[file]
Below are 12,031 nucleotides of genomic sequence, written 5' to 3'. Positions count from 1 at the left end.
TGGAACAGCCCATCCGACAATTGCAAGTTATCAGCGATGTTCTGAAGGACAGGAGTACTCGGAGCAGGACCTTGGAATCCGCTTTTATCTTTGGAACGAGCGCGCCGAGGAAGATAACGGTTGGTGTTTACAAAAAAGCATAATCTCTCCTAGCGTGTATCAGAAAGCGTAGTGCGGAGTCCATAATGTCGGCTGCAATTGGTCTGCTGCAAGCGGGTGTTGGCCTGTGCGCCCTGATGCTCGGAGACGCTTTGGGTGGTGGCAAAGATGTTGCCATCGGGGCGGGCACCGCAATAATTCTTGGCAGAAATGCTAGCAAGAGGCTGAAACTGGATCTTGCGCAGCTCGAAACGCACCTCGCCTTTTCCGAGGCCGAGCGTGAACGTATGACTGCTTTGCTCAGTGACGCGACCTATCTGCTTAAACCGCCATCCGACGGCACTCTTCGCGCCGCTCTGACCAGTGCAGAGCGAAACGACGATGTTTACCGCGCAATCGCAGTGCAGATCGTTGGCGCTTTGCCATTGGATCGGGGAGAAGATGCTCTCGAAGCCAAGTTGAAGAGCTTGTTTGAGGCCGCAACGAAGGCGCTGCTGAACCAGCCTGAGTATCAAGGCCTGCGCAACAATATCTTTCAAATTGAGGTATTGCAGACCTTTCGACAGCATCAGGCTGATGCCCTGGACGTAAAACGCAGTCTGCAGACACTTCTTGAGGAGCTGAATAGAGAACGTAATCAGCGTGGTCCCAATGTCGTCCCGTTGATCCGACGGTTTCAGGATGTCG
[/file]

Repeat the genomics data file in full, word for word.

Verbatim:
Below are 12,031 nucleotides of genomic sequence, written 5' to 3'. Positions count from 1 at the left end.
TGGAACAGCCCATCCGACAATTGCAAGTTATCAGCGATGTTCTGAAGGACAGGAGTACTCGGAGCAGGACCTTGGAATCCGCTTTTATCTTTGGAACGAGCGCGCCGAGGAAGATAACGGTTGGTGTTTACAAAAAAGCATAATCTCTCCTAGCGTGTATCAGAAAGCGTAGTGCGGAGTCCATAATGTCGGCTGCAATTGGTCTGCTGCAAGCGGGTGTTGGCCTGTGCGCCCTGATGCTCGGAGACGCTTTGGGTGGTGGCAAAGATGTTGCCATCGGGGCGGGCACCGCAATAATTCTTGGCAGAAATGCTAGCAAGAGGCTGAAACTGGATCTTGCGCAGCTCGAAACGCACCTCGCCTTTTCCGAGGCCGAGCGTGAACGTATGACTGCTTTGCTCAGTGACGCGACCTATCTGCTTAAACCGCCATCCGACGGCACTCTTCGCGCCGCTCTGACCAGTGCAGAGCGAAACGACGATGTTTACCGCGCAATCGCAGTGCAGATCGTTGGCGCTTTGCCATTGGATCGGGGAGAAGATGCTCTCGAAGCCAAGTTGAAGAGCTTGTTTGAGGCCGCAACGAAGGCGCTGCTGAACCAGCCTGAGTATCAAGGCCTGCGCAACAATATCTTTCAAATTGAGGTATTGCAGACCTTTCGACAGCATCAGGCTGATGCCCTGGACGTAAAACGCAGTCTGCAGACACTTCTTGAGGAGCTGAATAGAGAACGTAATCAGCGTGGTCCCAATGTCGTCCCGTTGATCCGACGGTTTCAGGATGTCG